### Pythagorean Theorem

The two shorter sides of a right triangle (the sides that form the right angle) are the **legs** and the longer side (the side opposite the right angle) is the **hypotenuse**. For the Pythagorean Theorem, the legs are “\begin{align*}a\end{align*}” and “\begin{align*}b\end{align*}” and the hypotenuse is “\begin{align*}c\end{align*}”.

**Pythagorean Theorem:** Given a right triangle with legs of lengths \begin{align*}a\end{align*} and \begin{align*}b\end{align*} and a hypotenuse of length \begin{align*}c\end{align*}, \begin{align*}a^2+b^2=c^2\end{align*}.

The converse of the Pythagorean Theorem is also true. It allows you to prove that a triangle is a right triangle even if you do not know its angle measures.

**Pythagorean Theorem Converse:** If the square of the longest side of a triangle is equal to the sum of the squares of the other two sides, then the triangle is a right triangle.

If \begin{align*}a^2 + b^2 = c^2\end{align*}, then \begin{align*}\triangle ABC\end{align*} is a right triangle.

##### Pythagorean Triples

A combination of three numbers that makes the Pythagorean Theorem true is called a **Pythagorean triple.** Each set of numbers below is a Pythagorean triple.

\begin{align*}3, 4, 5 && 5, 12, 13 && 7, 24, 25 && 8, 15, 17 && 9, 12, 15 && 10, 24, 26\end{align*}

Any multiple of a Pythagorean triple is also considered a Pythagorean triple. Multiplying 3, 4, 5 by 2 gives 6, 8, 10, which is another triple. To see if a set of numbers makes a Pythagorean triple, plug them into the Pythagorean Theorem.

What if you were told that a triangle had side lengths of 5, 12, and 13? How could you determine if the triangle were a right one?

### Examples

#### Example 1

What is the diagonal of a rectangle with sides 10 and 16?

For any square and rectangle, you can use the Pythagorean Theorem to find the length of a diagonal. Plug in the sides to find \begin{align*}d\end{align*}.

\begin{align*}10^2 + 16^2 &= d^2\\ 100 + 256 &= d^2\\ 356 &= d^2\\ d &= \sqrt{356} = 2 \sqrt{89} \approx 18.87\end{align*}

#### Example 2

Do 6, 7, and 8 make the sides of a right triangle?

Plug the three numbers into the Pythagorean Theorem. Remember that the largest length will always be the hypotenuse, \begin{align*}c\end{align*}. If \begin{align*}6^2+7^2=8^2\end{align*}, then they are the sides of a right triangle.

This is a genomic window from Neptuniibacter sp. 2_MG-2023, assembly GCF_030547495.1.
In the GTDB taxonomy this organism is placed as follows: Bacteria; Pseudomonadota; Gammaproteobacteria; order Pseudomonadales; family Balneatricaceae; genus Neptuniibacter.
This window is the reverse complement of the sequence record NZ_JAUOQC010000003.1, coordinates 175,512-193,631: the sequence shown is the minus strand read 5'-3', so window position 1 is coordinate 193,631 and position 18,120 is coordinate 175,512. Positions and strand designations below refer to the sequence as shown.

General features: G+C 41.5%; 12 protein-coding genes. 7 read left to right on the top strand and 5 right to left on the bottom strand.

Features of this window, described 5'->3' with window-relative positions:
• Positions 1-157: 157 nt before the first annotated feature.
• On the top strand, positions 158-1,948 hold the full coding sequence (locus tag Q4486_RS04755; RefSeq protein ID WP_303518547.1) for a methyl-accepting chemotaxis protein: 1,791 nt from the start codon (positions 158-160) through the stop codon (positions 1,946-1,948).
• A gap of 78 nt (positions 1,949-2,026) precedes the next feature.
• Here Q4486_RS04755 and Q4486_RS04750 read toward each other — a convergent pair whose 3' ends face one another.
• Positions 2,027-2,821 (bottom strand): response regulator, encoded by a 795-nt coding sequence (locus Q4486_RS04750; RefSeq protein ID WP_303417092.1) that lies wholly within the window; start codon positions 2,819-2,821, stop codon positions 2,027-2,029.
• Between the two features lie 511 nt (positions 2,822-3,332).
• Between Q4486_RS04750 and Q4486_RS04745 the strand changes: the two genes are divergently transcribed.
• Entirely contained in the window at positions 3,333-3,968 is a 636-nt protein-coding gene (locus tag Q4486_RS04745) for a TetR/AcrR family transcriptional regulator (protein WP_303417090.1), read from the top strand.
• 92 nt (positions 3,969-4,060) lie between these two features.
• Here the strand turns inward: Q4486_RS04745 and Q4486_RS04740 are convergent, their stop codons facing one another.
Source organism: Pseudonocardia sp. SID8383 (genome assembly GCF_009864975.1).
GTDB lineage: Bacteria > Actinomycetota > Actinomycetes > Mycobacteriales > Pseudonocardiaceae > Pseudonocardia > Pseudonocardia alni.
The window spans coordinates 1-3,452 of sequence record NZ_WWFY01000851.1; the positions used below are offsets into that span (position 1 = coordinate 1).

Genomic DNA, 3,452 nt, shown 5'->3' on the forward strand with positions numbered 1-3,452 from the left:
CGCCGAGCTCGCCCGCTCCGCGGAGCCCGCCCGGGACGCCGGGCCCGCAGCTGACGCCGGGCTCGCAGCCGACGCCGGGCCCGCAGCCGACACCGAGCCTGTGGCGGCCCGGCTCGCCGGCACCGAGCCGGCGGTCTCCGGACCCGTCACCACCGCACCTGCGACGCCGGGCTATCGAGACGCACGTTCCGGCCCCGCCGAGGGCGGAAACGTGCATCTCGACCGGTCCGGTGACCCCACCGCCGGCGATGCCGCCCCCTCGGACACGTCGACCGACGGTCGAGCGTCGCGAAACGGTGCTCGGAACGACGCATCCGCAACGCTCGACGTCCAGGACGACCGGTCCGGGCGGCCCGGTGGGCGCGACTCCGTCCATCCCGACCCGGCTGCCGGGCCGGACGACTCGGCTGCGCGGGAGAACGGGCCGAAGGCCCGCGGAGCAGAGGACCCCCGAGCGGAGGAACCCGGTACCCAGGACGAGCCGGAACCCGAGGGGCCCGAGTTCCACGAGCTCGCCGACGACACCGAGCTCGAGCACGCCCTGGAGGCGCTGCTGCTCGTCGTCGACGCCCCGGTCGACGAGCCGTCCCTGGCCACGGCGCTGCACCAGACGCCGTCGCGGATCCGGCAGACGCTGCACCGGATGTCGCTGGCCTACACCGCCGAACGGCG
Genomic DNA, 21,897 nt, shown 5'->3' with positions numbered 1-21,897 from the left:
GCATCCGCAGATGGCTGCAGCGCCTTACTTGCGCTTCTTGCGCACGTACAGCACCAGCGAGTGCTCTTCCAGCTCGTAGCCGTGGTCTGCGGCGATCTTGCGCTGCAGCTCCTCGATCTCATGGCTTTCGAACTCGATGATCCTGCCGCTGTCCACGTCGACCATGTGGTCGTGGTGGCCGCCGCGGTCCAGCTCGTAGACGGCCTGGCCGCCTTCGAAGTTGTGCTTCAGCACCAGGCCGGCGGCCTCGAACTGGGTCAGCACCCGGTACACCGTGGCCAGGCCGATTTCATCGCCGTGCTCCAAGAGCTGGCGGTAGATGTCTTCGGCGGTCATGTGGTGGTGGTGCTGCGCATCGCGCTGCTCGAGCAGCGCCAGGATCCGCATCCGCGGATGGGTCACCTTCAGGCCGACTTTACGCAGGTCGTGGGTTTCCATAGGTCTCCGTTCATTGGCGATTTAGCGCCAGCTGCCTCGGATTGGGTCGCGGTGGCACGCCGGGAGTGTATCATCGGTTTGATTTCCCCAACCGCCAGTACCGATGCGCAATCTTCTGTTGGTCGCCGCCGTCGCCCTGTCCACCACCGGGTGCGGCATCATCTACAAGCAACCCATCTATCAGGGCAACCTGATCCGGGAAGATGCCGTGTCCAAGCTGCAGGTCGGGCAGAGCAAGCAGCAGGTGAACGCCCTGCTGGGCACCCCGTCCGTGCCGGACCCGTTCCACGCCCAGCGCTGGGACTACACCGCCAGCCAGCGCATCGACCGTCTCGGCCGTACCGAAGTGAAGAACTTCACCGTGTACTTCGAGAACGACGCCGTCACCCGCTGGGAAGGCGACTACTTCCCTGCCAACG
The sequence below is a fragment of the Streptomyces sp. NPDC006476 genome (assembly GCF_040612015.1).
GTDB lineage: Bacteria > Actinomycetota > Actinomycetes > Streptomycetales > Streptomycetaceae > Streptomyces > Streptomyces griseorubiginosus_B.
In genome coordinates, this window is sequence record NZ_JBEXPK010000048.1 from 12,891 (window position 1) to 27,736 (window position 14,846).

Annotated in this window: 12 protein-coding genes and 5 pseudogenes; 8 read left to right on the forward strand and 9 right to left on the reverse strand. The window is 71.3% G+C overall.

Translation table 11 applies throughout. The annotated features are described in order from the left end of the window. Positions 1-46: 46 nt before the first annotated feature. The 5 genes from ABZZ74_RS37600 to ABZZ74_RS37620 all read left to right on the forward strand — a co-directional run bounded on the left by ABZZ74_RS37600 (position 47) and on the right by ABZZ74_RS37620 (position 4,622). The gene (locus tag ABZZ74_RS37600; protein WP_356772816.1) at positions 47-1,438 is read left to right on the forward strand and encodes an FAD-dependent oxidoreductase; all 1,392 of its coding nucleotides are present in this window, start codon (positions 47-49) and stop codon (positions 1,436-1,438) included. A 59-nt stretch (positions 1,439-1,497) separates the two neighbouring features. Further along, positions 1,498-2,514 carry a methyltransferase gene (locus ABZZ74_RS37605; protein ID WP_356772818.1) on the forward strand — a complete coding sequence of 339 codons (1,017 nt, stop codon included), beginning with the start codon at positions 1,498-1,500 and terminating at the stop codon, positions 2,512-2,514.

\begin{align*}6^2 + 7^2 &= 36 + 49=85\\ 8^2 &= 64 && 85 \neq 64, \ \text{so the lengths are not the sides of a right triangle.}\end{align*}

#### Example 3

Find the length of the hypotenuse.

Use the Pythagorean Theorem. Set \begin{align*}a = 8\end{align*} and \begin{align*}b = 15\end{align*}. Solve for \begin{align*}c\end{align*}.

\begin{align*}8^2 + 15^2 &= c^2\\ 64 + 225 &= c^2\\ 289 &= c^2 && Take \ the \ square \ root \ of \ both \ sides.\\ 17 &= c\end{align*}

#### Example 4

Is 20, 21, 29 a Pythagorean triple?

If \begin{align*}20^2 + 21^2 = 29^2\end{align*}, then the set is a Pythagorean triple.

\begin{align*}20^2 + 21^2 &= 400+441=841\\ 29^2 &= 841\end{align*}

Therefore, 20, 21, and 29 is a Pythagorean triple.

#### Example 5

Determine if the triangles below are right triangles.

Check to see if the three lengths satisfy the Pythagorean Theorem. Let the longest side represent \begin{align*}c\end{align*}.

\begin{align*}a^2 + b^2 & = c^2\\ 8^2 + 16^2 & \overset{?} = \left( 8 \sqrt{5} \right )^2\\ 64 + 256 & \overset{?} = 64 \cdot 5\\ 320 &= 320 \qquad \text{Yes}\end{align*}

\begin{align*}a^2+b^2 & = c^2\\ 22^2 + 24^2 & \overset{?}= 26^2\\ 484 + 576 & \overset{?}= 676\\ 1060 & \neq 676 \qquad \text{No}\end{align*}

### Review

Find the length of the missing side. Simplify all radicals.

- If the legs of a right triangle are 10 and 24, then the hypotenuse is __________.
- If the sides of a rectangle are 12 and 15, then the diagonal is _____________.
- If the sides of a square are 16, then the diagonal is ____________.
- If the sides of a square are 9, then the diagonal is _____________.

Determine if the following sets of numbers are Pythagorean Triples.

- 12, 35, 37
- 9, 17, 18
- 10, 15, 21
- 11, 60, 61
- 15, 20, 25
- 18, 73, 75

Determine if the following lengths make a right triangle.

- 7, 24, 25
- \begin{align*}\sqrt{5}, 2 \sqrt{10}, 3 \sqrt{5}\end{align*}
- \begin{align*}2 \sqrt{3}, \sqrt{6}, 8\end{align*}
- 15, 20, 25
- 20, 25, 30
- \begin{align*}8 \sqrt{3}, 6, 2 \sqrt{39}\end{align*}

### Review (Answers)

To see the Review answers, open this PDF file and look for section 8.2.

### Resources